Have you splurged on a pair of shoes based on their gorgeous good looks alone? Perhaps they felt comfortable enough
Have you splurged on a pair of shoes based on their gorgeous good looks alone? Perhaps they felt comfortable enough
A few months ago, Mark Paigen of Tread Labs reached out to see if I’d be interested in trying out
Do you have a pair of Vionic shoes or sandals that you love? Your devotion to the brand probably has
Sometimes even the best footwear requires you to wear special insoles known as orthotics or extra pads in your shoes to be comfortable. Especially if you’re one of the many women who may have a painful foot condition like plantar fasciitis or hallux rigidus. To help you find the right orthotics and the right shoes to wear with them, we’ve gathered more information about orthotics, some specific brands of over-the-counter orthotics to consider and even some shoes, boots and sandals, that win style points while still allowing you to add your insole if needed.
According to the American Orthopedic Foot and Ankle Society, “Orthotics are devices that are worn to correct foot and ankle problems without surgery.” Orthotics, also known as insoles, can be made of a variety of materials and some even have gel inside. Basically, they slip inside your footwear, often replacing the insole that came with the shoe. According to AOFAS, “Treatment can often begin with less expensive off-the-shelf orthotics and progress to a custom (prescription) orthotic if the diagnosis and symptoms require it.”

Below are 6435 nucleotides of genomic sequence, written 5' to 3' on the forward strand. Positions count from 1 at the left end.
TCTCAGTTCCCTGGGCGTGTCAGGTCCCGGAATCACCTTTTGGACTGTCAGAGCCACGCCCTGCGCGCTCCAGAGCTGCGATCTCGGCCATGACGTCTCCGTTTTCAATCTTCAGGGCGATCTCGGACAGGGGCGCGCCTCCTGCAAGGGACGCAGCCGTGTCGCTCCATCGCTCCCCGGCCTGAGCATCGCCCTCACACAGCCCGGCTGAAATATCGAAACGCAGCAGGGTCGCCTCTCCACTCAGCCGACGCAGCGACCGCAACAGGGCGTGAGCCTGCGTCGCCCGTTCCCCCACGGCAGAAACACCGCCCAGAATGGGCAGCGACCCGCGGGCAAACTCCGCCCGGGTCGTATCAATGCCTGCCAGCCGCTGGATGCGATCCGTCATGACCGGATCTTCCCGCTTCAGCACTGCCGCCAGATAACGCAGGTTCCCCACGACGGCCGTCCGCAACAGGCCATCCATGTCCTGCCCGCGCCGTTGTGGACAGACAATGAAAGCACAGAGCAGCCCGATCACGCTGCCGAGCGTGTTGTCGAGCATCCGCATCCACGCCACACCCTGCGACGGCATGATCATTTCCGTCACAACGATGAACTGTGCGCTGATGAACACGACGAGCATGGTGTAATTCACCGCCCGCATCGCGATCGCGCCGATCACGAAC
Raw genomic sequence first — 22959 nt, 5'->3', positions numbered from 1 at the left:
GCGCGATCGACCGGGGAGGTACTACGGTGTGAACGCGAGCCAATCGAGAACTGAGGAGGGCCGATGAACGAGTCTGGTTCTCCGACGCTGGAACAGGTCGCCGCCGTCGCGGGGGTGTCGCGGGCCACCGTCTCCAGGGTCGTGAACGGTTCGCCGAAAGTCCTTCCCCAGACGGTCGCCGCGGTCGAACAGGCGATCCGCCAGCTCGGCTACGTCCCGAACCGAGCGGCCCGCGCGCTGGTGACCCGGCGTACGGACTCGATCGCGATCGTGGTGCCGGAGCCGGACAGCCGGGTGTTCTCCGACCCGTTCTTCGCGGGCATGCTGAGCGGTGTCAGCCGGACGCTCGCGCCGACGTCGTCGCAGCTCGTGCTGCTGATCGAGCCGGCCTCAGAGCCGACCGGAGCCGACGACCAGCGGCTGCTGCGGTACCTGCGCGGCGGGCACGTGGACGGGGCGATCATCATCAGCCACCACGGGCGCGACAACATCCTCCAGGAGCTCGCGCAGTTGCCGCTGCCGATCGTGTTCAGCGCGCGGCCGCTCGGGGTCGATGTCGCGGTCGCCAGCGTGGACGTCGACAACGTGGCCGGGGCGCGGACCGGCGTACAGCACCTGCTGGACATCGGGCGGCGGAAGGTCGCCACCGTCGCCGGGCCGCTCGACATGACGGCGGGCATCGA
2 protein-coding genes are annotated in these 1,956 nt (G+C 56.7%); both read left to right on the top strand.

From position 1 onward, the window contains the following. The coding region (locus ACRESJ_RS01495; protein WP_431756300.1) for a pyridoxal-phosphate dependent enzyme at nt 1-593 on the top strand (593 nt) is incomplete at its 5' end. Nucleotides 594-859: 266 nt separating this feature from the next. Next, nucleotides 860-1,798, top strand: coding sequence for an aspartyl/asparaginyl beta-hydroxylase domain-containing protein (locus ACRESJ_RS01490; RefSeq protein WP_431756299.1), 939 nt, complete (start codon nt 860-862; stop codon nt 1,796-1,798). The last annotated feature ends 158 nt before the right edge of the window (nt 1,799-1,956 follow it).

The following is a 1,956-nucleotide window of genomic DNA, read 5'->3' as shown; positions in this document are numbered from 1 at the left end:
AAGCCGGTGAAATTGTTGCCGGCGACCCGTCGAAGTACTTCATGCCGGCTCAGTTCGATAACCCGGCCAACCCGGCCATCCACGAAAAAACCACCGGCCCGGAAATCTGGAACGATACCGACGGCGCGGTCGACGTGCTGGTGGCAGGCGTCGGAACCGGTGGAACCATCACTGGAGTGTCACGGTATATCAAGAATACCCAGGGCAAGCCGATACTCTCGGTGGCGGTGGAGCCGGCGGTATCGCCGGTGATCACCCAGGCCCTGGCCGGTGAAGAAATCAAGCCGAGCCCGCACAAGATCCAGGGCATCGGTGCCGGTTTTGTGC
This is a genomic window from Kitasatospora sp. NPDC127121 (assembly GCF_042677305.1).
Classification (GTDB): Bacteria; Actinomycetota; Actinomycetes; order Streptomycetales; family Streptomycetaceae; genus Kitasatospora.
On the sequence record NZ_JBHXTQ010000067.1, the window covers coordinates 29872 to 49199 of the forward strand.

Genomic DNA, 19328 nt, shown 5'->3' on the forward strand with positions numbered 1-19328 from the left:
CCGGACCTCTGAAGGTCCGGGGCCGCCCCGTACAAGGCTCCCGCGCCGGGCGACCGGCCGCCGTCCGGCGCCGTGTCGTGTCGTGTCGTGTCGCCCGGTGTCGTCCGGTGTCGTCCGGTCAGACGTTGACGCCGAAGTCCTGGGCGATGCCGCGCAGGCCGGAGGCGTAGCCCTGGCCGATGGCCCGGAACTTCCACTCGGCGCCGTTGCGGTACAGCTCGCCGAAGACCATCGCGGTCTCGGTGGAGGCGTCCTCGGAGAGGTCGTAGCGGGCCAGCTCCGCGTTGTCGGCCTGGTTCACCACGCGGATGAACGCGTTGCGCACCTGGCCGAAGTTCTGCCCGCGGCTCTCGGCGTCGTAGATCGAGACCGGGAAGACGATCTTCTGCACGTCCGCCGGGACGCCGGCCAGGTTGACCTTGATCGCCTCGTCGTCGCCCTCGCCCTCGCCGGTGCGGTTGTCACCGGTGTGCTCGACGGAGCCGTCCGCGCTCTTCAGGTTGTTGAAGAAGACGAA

So where do you start if you need to add an orthotic to your shoes? We’re here to help! Kirsten Borrink, the founder of barkingdogshoes.com is all-too familiar with orthotics. She was diagnosed with rheumatoid arthritis early in her teaching career. Her painful feet required her to use orthotics in most of her footwear. Eventually the RA damage led her to undergo fusion surgery in her forefoot which meant she no longer needed the inserts. But her experience gives her unique insight into what to look for in orthotics and which shoes allow you to easily slip in an insole.
Let’s go over a few specific orthotics that we at barkingdogshoes.com have tested out and that our readers tell us may help relieve the discomfort of foot conditions.
You should also check out our review of Tread Labs semi-custom insoles. They offer the firm support of a custom orthotic at a much lower cost. The semi-custom fit has a proven track record for relieving plantar fasciitis.
Did you know they make dress orthotics especially for wearing heels? If your feet allow you to wear a higher heel we’ve got orthotics that can help provide support. Here are a few options we’ve reviewed on our blog:
First up are Superfeet dress insoles. You can order them from Zappos and Amazon. They are ¾ length so you may consider adding HAPA metatarsal pads which may further help with pain relief and support. Metatarsal pads or met pads help support the tiny arches that run across your feet, in the spot right behind the balls of your feet. Met pads can help support and keep your toe bones in the proper position.
Next is the Powerstep Slenderfit comes with metatarsal cushioning and is designed to cradle your heel and support your entire foot. It has a grippy underside to help it stay in place.